Andreas Lehmann, director of Trüb Baltic AS, which represents ID card producer Gemalto, has claimed that he informed Estonian state authorities of the security flaw affecting hundreds of thousands of Estonian ID cards in June already. According to the director of the Information System Authority (RIA), however, he is lying.
The RIA has asserted that it first received information regarding the security flaw affecting the chips used in ID cards issued since October 2014 from a group of international researchers late on the night of Aug. 30.
Lehmann wrote on LinkedIn, however, that he informed the Police and Border Guard Board (PPA) and the RIA of the vulnerability on June 15.
In the European North, the midsummer heralds the long summer holiday break that lasts till end of August. In autumn Estonia had to elect its municipal councils, it included e-elections in early October. It is disturbing to learn short before midsummer about a vulnerability on the eID chip; a warning that the RSA crypto library on the SLE78 chip from Infineon can generate keys weaker as expected. Letting this warning emerge in June certainly would have spoiled summer vacations. I can fully understand why the authorities gave in the seduction and kept quiet.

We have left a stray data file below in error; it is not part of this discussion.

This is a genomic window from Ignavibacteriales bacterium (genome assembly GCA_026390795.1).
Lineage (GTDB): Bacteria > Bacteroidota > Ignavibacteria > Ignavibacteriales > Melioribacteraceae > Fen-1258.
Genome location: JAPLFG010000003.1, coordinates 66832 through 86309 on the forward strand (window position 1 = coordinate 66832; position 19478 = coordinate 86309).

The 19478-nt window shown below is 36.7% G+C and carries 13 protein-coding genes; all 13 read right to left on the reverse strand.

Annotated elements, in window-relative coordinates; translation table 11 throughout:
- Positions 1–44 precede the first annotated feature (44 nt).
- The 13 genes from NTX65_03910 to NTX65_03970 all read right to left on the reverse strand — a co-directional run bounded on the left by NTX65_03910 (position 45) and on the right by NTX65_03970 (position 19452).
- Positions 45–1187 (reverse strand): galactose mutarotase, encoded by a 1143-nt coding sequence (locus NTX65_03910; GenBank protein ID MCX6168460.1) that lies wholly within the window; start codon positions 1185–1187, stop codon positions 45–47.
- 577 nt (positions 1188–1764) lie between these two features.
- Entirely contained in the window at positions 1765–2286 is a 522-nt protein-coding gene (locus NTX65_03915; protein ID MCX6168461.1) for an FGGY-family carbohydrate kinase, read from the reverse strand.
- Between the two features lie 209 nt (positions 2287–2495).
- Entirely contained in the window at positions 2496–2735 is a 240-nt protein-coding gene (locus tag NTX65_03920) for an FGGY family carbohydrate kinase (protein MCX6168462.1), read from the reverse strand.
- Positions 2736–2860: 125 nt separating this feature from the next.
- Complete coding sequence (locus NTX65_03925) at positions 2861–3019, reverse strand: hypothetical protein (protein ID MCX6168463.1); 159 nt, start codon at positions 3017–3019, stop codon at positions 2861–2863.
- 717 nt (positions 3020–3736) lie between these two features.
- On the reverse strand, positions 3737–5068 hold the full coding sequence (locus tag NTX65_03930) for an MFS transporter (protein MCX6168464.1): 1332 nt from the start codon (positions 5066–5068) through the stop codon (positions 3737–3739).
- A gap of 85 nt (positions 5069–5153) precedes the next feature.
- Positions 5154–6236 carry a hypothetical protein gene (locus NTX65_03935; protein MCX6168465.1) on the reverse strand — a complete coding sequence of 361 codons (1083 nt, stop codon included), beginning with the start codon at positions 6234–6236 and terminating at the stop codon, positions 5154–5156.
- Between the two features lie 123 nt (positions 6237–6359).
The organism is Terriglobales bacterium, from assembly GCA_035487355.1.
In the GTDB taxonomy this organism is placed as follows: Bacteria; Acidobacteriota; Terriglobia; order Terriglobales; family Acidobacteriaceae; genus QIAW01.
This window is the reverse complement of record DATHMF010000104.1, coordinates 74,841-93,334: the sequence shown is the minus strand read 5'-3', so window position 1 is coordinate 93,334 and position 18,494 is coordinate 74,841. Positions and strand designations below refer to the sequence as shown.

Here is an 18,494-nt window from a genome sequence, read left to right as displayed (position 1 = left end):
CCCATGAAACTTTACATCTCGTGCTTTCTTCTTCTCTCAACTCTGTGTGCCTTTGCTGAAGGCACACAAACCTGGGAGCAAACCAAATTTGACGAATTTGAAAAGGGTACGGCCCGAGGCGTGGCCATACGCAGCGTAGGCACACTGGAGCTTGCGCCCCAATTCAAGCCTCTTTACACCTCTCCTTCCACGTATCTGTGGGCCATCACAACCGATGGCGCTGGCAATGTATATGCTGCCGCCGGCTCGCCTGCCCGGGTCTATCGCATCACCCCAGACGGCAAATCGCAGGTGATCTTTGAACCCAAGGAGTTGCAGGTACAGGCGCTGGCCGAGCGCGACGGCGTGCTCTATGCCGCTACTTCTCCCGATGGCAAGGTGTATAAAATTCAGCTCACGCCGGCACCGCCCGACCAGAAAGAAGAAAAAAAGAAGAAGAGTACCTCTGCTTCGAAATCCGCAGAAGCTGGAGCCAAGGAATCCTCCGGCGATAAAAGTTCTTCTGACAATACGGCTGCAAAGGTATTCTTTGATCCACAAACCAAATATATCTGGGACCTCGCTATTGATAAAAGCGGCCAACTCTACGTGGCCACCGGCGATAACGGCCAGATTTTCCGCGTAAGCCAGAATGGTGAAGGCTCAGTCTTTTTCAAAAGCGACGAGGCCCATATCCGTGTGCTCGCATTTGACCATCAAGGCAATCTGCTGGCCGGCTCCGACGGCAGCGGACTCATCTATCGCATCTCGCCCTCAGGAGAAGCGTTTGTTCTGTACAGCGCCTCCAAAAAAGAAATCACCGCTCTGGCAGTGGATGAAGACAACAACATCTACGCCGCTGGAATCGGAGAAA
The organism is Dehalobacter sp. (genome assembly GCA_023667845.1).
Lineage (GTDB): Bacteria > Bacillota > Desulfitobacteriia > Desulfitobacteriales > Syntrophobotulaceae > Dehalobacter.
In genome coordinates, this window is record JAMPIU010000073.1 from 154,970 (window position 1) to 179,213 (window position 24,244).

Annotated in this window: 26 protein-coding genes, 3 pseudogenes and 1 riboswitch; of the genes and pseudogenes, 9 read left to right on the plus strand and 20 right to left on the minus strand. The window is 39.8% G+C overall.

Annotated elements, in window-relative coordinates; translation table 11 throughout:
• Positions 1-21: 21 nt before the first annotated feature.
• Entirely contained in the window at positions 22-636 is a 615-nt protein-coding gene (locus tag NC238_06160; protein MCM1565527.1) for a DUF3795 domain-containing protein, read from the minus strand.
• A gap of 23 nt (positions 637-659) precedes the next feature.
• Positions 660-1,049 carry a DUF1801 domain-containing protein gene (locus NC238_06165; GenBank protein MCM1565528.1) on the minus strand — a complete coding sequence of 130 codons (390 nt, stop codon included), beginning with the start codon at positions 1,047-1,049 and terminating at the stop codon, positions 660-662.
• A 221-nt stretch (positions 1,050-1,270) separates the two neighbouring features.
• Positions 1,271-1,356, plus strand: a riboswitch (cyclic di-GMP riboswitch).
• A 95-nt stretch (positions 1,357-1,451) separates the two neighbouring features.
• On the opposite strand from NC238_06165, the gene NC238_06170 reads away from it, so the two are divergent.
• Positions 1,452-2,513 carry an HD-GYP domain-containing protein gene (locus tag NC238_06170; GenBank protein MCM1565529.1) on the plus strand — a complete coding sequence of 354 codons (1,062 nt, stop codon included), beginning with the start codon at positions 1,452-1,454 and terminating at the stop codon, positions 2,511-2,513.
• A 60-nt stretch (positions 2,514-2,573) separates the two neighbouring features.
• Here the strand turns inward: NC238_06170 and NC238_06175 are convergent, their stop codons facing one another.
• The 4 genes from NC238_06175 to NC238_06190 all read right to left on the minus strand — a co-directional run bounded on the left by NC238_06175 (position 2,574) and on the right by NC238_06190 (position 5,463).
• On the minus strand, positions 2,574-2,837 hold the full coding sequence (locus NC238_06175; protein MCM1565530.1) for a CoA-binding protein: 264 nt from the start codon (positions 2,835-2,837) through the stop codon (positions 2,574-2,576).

RIA Director General Taimar Peterkop told ERR's online news portal that Lehmann is lying.
"This is a lie," Peterkop told the portal. "We have not received anything either verbally or in writing. Considering how quickly we reacted on Aug. 30, once we found out about [the flaw], we would have reacted exactly the same way if we had been notified of this on June 15. Lehmann's claim as though we preferred to just go on vacation and for this reason neglected the matter is absurd. We would have certainly been quick to take action to prevent potential security risks."
Editor: Aili Vahtla